The derecho storm that hit Houston on Thursday, May 16 had wind gusts up to 100mph. Nearly a million people in the Houston area were left without power, and as of Wednesday CenterPoint was still working to restore electricity to more than 60,000 people. Photos showed that the storm toppled massive power pylons, took down trees, and even ripped the sides off buildings. Miniature tornadoes touched down in parts of the city, adding to the devastation.

The Houston Disaster Alliance was launched in 2023 as a joint effort between the Greater Houston Community Foundation and United Way of Greater Houston to help mitigate the damage of weather crises year-round. This has become increasingly necessary as Houston's weather has become more unpredictable than ever.

------

This article originally ran on CultureMap.

Innovative coastline project on Bolivar Peninsula receives federal funding

flood mitigation

The Galveston’s Coastal Barrier Project recently received federal funding to the tune of $500,000 to support construction on its flood mitigation plans for the area previously devastated by Hurricane Ike in 2008.

Known as Ike Dike, the proposed project includes implementing the Galveston Bay Storm Surge Barrier System, including eight Gulf and Bay defense projects. The Bolivar Roads Gate System, a two-mile-long closure structure situated between Galveston Island and Bolivar Peninsula, is included in the plans and would protect against storm surge volumes entering the bay.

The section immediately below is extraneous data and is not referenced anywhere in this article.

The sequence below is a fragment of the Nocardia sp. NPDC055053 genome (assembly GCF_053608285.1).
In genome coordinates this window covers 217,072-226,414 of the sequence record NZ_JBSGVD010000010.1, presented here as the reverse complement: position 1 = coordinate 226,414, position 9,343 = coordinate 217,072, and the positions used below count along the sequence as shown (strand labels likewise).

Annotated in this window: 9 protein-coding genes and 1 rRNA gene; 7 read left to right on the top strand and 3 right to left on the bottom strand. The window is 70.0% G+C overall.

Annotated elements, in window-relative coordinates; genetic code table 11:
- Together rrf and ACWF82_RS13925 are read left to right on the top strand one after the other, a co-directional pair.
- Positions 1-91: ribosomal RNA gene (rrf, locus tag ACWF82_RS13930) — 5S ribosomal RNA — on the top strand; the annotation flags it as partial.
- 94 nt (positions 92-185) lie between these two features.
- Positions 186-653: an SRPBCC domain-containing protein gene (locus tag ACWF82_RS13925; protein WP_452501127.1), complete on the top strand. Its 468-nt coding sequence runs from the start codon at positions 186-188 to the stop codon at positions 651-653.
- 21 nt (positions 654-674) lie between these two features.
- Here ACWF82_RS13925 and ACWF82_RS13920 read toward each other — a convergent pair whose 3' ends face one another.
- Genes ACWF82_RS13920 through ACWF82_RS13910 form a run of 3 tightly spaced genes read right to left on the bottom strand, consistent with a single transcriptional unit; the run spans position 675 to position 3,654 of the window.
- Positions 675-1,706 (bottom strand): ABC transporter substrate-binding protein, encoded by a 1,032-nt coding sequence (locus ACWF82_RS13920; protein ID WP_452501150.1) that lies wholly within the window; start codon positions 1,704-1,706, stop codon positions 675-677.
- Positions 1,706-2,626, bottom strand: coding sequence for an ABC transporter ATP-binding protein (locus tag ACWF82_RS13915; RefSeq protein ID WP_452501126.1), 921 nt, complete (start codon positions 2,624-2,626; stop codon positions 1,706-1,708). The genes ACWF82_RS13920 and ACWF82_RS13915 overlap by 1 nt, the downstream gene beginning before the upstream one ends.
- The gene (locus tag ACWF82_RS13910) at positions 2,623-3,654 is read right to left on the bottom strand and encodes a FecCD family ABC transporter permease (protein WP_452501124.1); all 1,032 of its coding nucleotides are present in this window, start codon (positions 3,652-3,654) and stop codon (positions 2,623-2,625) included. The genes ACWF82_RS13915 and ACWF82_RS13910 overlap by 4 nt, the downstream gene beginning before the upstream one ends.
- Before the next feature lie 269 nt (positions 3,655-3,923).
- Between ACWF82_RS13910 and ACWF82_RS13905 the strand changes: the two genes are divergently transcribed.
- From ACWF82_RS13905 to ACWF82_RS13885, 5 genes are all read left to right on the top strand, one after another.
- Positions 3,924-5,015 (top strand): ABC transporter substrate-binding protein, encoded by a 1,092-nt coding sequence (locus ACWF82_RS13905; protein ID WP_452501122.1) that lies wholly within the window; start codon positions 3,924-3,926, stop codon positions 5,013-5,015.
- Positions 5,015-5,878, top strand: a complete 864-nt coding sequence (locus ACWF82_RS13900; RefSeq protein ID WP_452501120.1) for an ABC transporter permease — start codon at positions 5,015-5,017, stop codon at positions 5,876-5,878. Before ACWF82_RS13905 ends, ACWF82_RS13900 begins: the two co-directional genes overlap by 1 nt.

The funding support comes from U.S. Army Corps of Engineers (USACE) and will go toward the preconstruction engineering and design phase of Ecosystem Restoration feature G-28, the first segment of the Bolivar Peninsula and West Bay Gulf Intracoastal Waterway Shoreline and Island Protection.

Coastal Barrier Project - Galveston Projects

The project also includes protection of critical fish and wildlife habitat against coastal storms and erosion.

“The Coastal Texas Project is one of the largest projects in the history of the U.S. Army Corps of Engineers,” says Col. Rhett A. Blackmon, USACE Galveston District commander, in a statement. “This project is important to the nation for many reasons. Not only will it reduce risk to the vulnerable populations along the Texas coast, but it will also protect vital ecosystems and economically critical infrastructure vital to the U.S. supply chain and the many global industries located here.”

Hurricane Ike resulted in over $30 billion in storm-related damages to the Texas coast, reports the Coastal Barrier Project, and created a debris line 15 feet tall and 40 miles long in Chambers County. The estimated economic disruption due to Hurricane Ike exceeded $150 billion, FEMA reported.

The Coastal Texas Project is estimated to take 20 years to complete after construction starts and will cost $34.4 billion, reports the USACE.

------

Correction: This article previously reported the incorrect project valuation and timeline. It has been updated to reflect the corrrect information.